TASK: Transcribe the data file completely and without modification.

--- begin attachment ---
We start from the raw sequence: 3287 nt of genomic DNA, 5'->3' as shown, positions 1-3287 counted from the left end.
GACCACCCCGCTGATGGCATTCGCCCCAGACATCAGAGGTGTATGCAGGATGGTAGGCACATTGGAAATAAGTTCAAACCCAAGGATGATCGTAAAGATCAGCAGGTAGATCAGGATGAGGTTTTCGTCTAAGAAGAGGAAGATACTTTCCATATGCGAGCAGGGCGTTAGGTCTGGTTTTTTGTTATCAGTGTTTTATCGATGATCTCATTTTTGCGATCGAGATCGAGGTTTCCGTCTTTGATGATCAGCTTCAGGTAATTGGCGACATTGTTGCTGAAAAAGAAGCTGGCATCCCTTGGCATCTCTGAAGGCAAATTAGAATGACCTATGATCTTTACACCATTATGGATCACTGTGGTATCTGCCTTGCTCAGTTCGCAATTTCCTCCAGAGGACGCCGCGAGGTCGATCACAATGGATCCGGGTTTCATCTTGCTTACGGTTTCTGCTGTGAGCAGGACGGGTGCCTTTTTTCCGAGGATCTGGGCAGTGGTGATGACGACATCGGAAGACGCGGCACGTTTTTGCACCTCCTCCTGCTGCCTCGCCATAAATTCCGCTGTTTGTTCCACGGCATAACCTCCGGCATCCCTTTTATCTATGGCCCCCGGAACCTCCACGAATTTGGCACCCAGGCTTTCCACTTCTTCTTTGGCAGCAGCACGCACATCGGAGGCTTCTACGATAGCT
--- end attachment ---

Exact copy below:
We start from the raw sequence: 3287 nt of genomic DNA, 5'->3' as shown, positions 1-3287 counted from the left end.
GACCACCCCGCTGATGGCATTCGCCCCAGACATCAGAGGTGTATGCAGGATGGTAGGCACATTGGAAATAAGTTCAAACCCAAGGATGATCGTAAAGATCAGCAGGTAGATCAGGATGAGGTTTTCGTCTAAGAAGAGGAAGATACTTTCCATATGCGAGCAGGGCGTTAGGTCTGGTTTTTTGTTATCAGTGTTTTATCGATGATCTCATTTTTGCGATCGAGATCGAGGTTTCCGTCTTTGATGATCAGCTTCAGGTAATTGGCGACATTGTTGCTGAAAAAGAAGCTGGCATCCCTTGGCATCTCTGAAGGCAAATTAGAATGACCTATGATCTTTACACCATTATGGATCACTGTGGTATCTGCCTTGCTCAGTTCGCAATTTCCTCCAGAGGACGCCGCGAGGTCGATCACAATGGATCCGGGTTTCATCTTGCTTACGGTTTCTGCTGTGAGCAGGACGGGTGCCTTTTTTCCGAGGATCTGGGCAGTGGTGATGACGACATCGGAAGACGCGGCACGTTTTTGCACCTCCTCCTGCTGCCTCGCCATAAATTCCGCTGTTTGTTCCACGGCATAACCTCCGGCATCCCTTTTATCTATGGCCCCCGGAACCTCCACGAATTTGGCACCCAGGCTTTCCACTTCTTCTTTGGCAGCAGCACGCACATCGGAGGCTTCTACGATAGCT